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News: Paul & Fred have reached a settlement with Stardock!

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1  The Ur-Quan Masters Re-Release / General UQM Discussion / Re: Post your jaw-dropping melee feats here on: June 17, 2007, 06:05:51 pm
Every such service will compress the heck out of the videos.  You can't count on tiny details surviving the compression. 

The easiest way to show off the small projectiles (Dreadnaught fighters, Syreen primary, Thradash primary) is to make the view close in so the projectiles take up a larger % of the screen.  Stinks, but it works; this is what we did for the TW-Light video.

The larger picture is that in-game, such projectiles are hard to see.  To put it another way, imagine someone complaining: "You mean to tell me this game will cause me to lose because I didn't see something on the screen that was one pixel big?"  With the audio cues and paying attention to the game, you can somewhat know where these things are, but it's still not all that approachable.  Modern games are designed to be completely obvious as to what's going on in the game. 
2  The Ur-Quan Masters Re-Release / General UQM Discussion / Re: Post your jaw-dropping melee feats here on: June 15, 2007, 09:58:05 pm
Ok, I'll leave this stuff as-is.  If there's anything else you need, post it here, I'll check the RSS feed once in a while.  Cheers!
3  The Ur-Quan Masters Re-Release / General UQM Discussion / Re: Post your jaw-dropping melee feats here on: June 15, 2007, 09:12:26 pm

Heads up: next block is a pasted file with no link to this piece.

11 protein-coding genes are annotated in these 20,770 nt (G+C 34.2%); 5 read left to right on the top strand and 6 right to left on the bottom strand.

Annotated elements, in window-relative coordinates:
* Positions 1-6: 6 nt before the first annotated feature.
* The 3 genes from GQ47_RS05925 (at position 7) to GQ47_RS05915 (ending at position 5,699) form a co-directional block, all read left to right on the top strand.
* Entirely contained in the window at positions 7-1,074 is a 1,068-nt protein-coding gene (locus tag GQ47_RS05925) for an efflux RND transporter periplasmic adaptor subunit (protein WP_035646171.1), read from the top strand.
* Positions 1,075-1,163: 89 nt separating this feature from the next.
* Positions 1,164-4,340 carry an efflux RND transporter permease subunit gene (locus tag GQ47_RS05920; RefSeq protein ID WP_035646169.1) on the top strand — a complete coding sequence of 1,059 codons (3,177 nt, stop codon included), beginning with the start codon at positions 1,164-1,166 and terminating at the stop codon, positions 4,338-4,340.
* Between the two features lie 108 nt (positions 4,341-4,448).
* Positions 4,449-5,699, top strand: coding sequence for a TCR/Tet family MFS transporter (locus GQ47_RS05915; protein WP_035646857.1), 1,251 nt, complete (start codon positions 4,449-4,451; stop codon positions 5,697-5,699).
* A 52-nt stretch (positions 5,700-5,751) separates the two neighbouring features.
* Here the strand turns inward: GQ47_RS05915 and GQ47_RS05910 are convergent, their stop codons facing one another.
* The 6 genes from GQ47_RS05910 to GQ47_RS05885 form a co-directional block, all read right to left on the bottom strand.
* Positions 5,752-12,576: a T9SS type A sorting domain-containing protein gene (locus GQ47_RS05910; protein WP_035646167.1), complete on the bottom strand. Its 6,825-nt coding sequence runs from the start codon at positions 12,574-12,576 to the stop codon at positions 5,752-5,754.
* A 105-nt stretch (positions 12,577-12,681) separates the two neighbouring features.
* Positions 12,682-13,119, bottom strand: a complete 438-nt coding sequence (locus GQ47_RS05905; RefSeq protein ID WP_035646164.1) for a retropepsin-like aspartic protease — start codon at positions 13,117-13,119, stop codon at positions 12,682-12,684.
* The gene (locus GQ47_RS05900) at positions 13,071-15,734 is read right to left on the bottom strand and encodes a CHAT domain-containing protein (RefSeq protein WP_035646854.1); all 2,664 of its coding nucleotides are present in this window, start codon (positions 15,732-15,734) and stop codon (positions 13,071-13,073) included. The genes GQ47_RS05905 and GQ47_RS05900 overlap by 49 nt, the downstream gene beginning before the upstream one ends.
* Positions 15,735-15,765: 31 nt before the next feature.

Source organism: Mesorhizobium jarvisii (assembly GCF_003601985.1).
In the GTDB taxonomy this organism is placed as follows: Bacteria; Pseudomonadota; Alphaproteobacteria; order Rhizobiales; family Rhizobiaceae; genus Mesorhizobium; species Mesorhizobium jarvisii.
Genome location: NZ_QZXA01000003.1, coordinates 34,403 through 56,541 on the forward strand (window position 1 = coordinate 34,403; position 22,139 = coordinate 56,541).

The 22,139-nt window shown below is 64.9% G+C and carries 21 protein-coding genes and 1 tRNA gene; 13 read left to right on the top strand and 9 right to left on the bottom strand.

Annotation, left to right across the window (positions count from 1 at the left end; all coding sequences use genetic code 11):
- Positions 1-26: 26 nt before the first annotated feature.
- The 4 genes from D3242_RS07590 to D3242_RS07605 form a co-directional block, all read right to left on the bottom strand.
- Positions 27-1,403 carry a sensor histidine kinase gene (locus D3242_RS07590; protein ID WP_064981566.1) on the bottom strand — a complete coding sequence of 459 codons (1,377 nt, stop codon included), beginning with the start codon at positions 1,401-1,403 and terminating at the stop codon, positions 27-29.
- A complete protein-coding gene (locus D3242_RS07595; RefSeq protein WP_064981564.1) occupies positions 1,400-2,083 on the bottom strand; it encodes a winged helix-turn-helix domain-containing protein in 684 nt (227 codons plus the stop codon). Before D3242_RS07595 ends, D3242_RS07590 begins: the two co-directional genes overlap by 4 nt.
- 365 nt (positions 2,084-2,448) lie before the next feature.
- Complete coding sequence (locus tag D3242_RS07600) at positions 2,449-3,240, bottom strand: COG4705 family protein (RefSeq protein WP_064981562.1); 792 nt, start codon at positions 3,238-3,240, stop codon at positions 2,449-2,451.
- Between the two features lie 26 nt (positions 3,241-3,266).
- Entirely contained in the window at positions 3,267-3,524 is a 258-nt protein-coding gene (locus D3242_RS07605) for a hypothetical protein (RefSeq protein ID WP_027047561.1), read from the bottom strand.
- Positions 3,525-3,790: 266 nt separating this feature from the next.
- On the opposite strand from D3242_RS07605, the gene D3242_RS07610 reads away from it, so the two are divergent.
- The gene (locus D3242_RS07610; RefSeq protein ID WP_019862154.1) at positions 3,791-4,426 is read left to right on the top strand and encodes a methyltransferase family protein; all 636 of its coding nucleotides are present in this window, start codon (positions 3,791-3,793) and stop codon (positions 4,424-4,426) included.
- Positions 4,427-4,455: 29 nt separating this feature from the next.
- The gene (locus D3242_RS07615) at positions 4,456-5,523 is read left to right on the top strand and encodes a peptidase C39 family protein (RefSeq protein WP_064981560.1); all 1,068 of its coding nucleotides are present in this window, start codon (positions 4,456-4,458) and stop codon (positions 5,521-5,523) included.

Ok, we'll go the other way then, the YouTube group can point to the Ultrinomicon, and the Ultrinomicon can be the central point for strategy videos.  There's a message in the YouTube group to that effect. 

Still, it might be possible to embed YouTube videos directly into the Ultrinomicon pages.  There exists a mod for MediaWiki that allows this:  .  Her'e a random example of a Wiki with the video plugin, in this case showing how to make sushi.  It's up to you if you want to go this extent just to add some details to one page.  Still, I think it might be worth it, but it'sobviously not time time we're speaking about. Smiley

Edit: for completeness, if you do want to do this, one last step is to document how to post YouTube videos to Help:Editing with the summary in the comments of the VideoFlash page.

4  The Ur-Quan Masters Re-Release / General UQM Discussion / Re: Post your jaw-dropping melee feats here on: June 15, 2007, 07:06:47 pm
The other day I created a group on youTube for Star Control videos:

It's an open group, anyone can post their videos there.  I went through the existing Star Control videos and added a bunch of them, and added their owners to the group.  Currently there are 14 videos and 6 group members.  I have no idea what value groups add within youTube, aside from the fact that all the videos can be shown from that URL above. 

May I:
* upload the videos currently posted as downloadable AVIs above as youTube videos instead?  There's no indication of who actually owns the videos; maybe the owner would prefer to upload the video to youTube or decline altogether. Smiley
* add these videos to the youTube StarControl group
* add links to the youTube videos to the Wiki in addition to what's there already? 
5  The Ur-Quan Masters Re-Release / General UQM Discussion / Re: Battle Options on: June 09, 2007, 06:08:54 am
Yes, you can pick the Sa-Matra and a suped-up version of the flagship in Timewarp (but these particular ships are not available in TW-Light).